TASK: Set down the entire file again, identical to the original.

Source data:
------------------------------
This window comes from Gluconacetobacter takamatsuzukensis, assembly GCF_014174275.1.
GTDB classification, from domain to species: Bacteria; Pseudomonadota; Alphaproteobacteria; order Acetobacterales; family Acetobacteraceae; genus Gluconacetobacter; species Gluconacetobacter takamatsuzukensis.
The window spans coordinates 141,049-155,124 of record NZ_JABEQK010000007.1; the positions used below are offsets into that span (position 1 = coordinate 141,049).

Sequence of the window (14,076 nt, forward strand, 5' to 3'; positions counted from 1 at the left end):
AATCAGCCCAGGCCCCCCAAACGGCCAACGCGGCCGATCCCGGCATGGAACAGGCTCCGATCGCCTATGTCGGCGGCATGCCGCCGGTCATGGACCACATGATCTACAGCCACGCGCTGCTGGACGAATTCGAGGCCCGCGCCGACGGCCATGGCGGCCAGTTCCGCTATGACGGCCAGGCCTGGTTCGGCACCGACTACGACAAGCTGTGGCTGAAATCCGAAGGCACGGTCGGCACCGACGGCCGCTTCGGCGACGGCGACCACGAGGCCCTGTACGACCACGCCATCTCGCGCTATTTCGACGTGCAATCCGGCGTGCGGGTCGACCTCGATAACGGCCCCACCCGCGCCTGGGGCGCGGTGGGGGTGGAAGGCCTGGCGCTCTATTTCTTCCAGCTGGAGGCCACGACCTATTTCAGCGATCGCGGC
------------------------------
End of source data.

This window comes from Gluconacetobacter takamatsuzukensis, assembly GCF_014174275.1.
GTDB classification, from domain to species: Bacteria; Pseudomonadota; Alphaproteobacteria; order Acetobacterales; family Acetobacteraceae; genus Gluconacetobacter; species Gluconacetobacter takamatsuzukensis.
The window spans coordinates 141,049-155,124 of record NZ_JABEQK010000007.1; the positions used below are offsets into that span (position 1 = coordinate 141,049).

Sequence of the window (14,076 nt, forward strand, 5' to 3'; positions counted from 1 at the left end):
AATCAGCCCAGGCCCCCCAAACGGCCAACGCGGCCGATCCCGGCATGGAACAGGCTCCGATCGCCTATGTCGGCGGCATGCCGCCGGTCATGGACCACATGATCTACAGCCACGCGCTGCTGGACGAATTCGAGGCCCGCGCCGACGGCCATGGCGGCCAGTTCCGCTATGACGGCCAGGCCTGGTTCGGCACCGACTACGACAAGCTGTGGCTGAAATCCGAAGGCACGGTCGGCACCGACGGCCGCTTCGGCGACGGCGACCACGAGGCCCTGTACGACCACGCCATCTCGCGCTATTTCGACGTGCAATCCGGCGTGCGGGTCGACCTCGATAACGGCCCCACCCGCGCCTGGGGCGCGGTGGGGGTGGAAGGCCTGGCGCTCTATTTCTTCCAGCTGGAGGCCACGACCTATTTCAGCGATCGCGGC